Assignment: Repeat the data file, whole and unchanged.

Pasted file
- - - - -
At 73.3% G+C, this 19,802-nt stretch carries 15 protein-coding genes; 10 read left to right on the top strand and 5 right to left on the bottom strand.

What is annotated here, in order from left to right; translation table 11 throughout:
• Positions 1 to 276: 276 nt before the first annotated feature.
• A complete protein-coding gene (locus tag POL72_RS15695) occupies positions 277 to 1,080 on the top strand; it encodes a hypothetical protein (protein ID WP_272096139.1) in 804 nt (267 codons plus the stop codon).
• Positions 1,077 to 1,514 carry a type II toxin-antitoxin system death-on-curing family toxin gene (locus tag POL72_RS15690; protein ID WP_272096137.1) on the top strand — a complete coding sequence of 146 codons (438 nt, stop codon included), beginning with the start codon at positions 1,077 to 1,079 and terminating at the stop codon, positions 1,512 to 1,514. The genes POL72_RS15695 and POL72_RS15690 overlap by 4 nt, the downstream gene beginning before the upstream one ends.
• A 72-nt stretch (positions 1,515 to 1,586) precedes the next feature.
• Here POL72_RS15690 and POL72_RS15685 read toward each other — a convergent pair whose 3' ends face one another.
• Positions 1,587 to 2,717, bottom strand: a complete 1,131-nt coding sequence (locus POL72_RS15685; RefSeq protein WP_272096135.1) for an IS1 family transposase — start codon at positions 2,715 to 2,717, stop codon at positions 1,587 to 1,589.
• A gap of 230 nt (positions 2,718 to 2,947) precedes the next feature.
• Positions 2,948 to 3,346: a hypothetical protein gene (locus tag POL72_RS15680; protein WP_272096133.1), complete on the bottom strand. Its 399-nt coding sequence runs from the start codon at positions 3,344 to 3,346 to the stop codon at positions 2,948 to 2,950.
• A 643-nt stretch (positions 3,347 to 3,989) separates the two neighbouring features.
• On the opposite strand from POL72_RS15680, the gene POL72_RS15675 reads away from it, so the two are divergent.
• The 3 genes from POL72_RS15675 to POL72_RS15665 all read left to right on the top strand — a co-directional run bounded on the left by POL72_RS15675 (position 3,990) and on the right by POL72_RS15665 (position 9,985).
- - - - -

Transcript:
At 73.3% G+C, this 19,802-nt stretch carries 15 protein-coding genes; 10 read left to right on the top strand and 5 right to left on the bottom strand.

What is annotated here, in order from left to right; translation table 11 throughout:
• Positions 1 to 276: 276 nt before the first annotated feature.
• A complete protein-coding gene (locus tag POL72_RS15695) occupies positions 277 to 1,080 on the top strand; it encodes a hypothetical protein (protein ID WP_272096139.1) in 804 nt (267 codons plus the stop codon).
• Positions 1,077 to 1,514 carry a type II toxin-antitoxin system death-on-curing family toxin gene (locus tag POL72_RS15690; protein ID WP_272096137.1) on the top strand — a complete coding sequence of 146 codons (438 nt, stop codon included), beginning with the start codon at positions 1,077 to 1,079 and terminating at the stop codon, positions 1,512 to 1,514. The genes POL72_RS15695 and POL72_RS15690 overlap by 4 nt, the downstream gene beginning before the upstream one ends.
• A 72-nt stretch (positions 1,515 to 1,586) precedes the next feature.
• Here POL72_RS15690 and POL72_RS15685 read toward each other — a convergent pair whose 3' ends face one another.
• Positions 1,587 to 2,717, bottom strand: a complete 1,131-nt coding sequence (locus POL72_RS15685; RefSeq protein WP_272096135.1) for an IS1 family transposase — start codon at positions 2,715 to 2,717, stop codon at positions 1,587 to 1,589.
• A gap of 230 nt (positions 2,718 to 2,947) precedes the next feature.
• Positions 2,948 to 3,346: a hypothetical protein gene (locus tag POL72_RS15680; protein WP_272096133.1), complete on the bottom strand. Its 399-nt coding sequence runs from the start codon at positions 3,344 to 3,346 to the stop codon at positions 2,948 to 2,950.
• A 643-nt stretch (positions 3,347 to 3,989) separates the two neighbouring features.
• On the opposite strand from POL72_RS15680, the gene POL72_RS15675 reads away from it, so the two are divergent.
• The 3 genes from POL72_RS15675 to POL72_RS15665 all read left to right on the top strand — a co-directional run bounded on the left by POL72_RS15675 (position 3,990) and on the right by POL72_RS15665 (position 9,985).